Journal article

The human Descemet's membrane and lens capsule : protein composition and biomechanical properties

  • Halfter, Willi Department of Ophthalmology, University of Basel, Switzerland
  • Moes, Suzette Proteomics Core Facility, Biozentrum, University of Basel, Switzerland
  • Halfter, Kathrin Munich Cancer Registry, Institute of Medical Informatics, Biometry and Epidemiology, Maximilian University Munich, Germany
  • Schoenenberger, Monica S. Swiss Nanoscience Institute, Nano Imaging Lab, University Basel, Switzerland
  • Monnier, Christophe A. Department of Ophthalmology, University of Basel, Switzerland
  • Kalita, Joanna Biozentrum and the Swiss Nanoscience Institute, University of Basel, Switzerland
  • Asgeirsson, Daphne Biozentrum and the Swiss Nanoscience Institute, University of Basel, Switzerland
  • Binggeli, Tatjana Department of Ophthalmology, University of Basel, Switzerland
  • Jenoe, Paul Proteomics Core Facility, Biozentrum, University of Basel, Switzerland
  • Scholl, Hendrik P.N. Department of Ophthalmology, University of Basel, Switzerland - Institute of Molecular and Clinical Ophthalmology Basel (IOB), Switzerland - Wilmer Eye Institute, Johns Hopkins University, Baltimore, MA, USA
  • Henrich, Paul Bernhard Department of Ophthalmology, University of Basel, Switzerland - Faculty of Biomedical Sciences, Università della Svizzera italiana, Switzerland
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    02.11.2020
Published in:
  • Experimental eye research. - 2020, vol. 201, no. December, p. 13 p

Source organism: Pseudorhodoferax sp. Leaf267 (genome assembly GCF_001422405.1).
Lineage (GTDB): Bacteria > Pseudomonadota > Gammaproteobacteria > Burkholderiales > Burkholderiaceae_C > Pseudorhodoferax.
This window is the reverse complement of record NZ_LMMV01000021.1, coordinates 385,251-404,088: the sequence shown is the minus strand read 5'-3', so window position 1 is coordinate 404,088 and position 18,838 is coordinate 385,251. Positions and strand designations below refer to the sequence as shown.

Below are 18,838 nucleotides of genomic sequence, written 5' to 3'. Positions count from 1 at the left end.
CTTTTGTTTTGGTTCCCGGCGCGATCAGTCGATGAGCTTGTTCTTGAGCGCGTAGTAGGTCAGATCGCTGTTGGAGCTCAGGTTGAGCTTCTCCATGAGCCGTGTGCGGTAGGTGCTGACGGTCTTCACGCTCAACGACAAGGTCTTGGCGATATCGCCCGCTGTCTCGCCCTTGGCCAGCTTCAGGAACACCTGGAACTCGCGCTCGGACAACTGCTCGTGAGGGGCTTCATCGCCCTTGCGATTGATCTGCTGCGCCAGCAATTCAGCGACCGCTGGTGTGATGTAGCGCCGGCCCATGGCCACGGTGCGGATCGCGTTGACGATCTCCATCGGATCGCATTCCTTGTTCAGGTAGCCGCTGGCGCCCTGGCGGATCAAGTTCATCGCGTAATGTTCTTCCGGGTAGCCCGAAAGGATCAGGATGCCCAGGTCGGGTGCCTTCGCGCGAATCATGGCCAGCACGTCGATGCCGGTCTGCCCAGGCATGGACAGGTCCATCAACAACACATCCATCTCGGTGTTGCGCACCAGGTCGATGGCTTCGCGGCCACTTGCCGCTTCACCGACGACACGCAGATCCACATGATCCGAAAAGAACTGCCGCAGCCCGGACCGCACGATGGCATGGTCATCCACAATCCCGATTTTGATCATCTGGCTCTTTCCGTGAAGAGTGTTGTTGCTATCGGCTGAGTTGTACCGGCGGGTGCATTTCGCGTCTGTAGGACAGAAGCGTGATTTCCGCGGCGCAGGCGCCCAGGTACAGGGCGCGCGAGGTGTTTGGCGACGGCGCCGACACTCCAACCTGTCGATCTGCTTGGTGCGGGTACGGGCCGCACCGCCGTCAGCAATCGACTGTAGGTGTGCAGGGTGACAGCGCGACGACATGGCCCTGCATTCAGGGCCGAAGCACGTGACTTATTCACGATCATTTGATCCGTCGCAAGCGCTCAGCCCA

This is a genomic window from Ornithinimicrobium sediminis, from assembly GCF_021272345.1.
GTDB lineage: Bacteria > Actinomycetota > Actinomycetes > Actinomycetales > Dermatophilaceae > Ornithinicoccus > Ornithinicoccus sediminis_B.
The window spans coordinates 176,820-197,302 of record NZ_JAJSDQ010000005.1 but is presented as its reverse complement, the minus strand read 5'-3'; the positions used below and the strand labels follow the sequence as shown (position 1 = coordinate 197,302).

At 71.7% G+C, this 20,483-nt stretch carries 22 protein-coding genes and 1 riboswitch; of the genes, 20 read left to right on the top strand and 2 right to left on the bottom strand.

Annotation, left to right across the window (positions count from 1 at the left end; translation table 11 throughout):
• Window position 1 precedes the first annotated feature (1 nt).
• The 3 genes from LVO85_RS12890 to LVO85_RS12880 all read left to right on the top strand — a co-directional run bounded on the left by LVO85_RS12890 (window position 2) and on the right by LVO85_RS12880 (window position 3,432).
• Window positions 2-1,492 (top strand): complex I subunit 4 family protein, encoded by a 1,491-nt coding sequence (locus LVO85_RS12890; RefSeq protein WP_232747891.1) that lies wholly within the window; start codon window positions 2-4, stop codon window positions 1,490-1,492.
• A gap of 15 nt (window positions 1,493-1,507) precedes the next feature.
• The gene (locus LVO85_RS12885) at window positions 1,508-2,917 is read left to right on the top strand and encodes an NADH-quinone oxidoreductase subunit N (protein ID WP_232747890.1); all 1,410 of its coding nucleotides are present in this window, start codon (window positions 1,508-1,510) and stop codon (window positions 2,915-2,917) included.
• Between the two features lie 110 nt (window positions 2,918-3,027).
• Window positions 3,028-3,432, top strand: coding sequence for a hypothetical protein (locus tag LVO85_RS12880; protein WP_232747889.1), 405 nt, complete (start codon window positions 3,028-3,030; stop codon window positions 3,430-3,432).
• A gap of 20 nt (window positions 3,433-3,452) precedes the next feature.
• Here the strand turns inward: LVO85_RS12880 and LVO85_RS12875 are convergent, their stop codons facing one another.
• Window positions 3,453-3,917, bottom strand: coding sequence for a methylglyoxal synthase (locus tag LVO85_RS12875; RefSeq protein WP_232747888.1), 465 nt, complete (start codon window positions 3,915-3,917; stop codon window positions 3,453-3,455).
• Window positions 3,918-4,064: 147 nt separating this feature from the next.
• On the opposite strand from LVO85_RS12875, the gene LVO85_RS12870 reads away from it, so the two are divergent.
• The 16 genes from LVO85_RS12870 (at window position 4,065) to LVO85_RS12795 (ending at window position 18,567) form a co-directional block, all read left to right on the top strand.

English The Descemet's membrane (DM) and the lens capsule (LC) are two ocular basement membranes (BMs) that are essential in maintaining stability and structure of the cornea and lens. In this study, we investigated the proteomes and biomechanical properties of these two materials to uncover common and unique properties. We also screened for possible protein changes during diabetes. LC-MS/MS was used to determine the proteomes of both BMs. Biomechanical measurements were conducted by atomic force microscopy (AFM) in force spectroscopy mode, and complemented with immunofluorescence microscopy. Proteome analysis showed that all six existing collagen IV chains represent 70% of all LC-protein, and are thus the dominant components of the LC. The DM on the other hand is predominantly composed of a single protein, TGF-induced protein, which accounted for around 50% of all DM-protein. Four collagen IV-family members in DM accounted for only 10% of the DM protein. Unlike the retinal vascular BMs, the LC and DM do not undergo significant changes in their protein compositions during diabetes. Nanomechanical measurements showed that the endothelial/epithelial sides of both BMs are stiffer than their respective stromal/anterior-chamber sides, and both endothelial and stromal sides of the DM were stiffer than the epithelial and anterior-chamber sides of the LC. Long-term diabetes did not change the stiffness of the DM and LC. In summary, our analyses show that the protein composition and biomechanical properties of the DM and LC are different, i.e., the LC is softer than DM despite a significantly higher concentration of collagen IV family members. This finding is unexpected, as collagen IV members are presumed to be responsible for BM stiffness. Diabetes had no significant effect on the protein composition and the biomechanical properties of both the DM and LC.
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  • English
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Clinical medicine
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https://susi.usi.ch/usi/documents/319295
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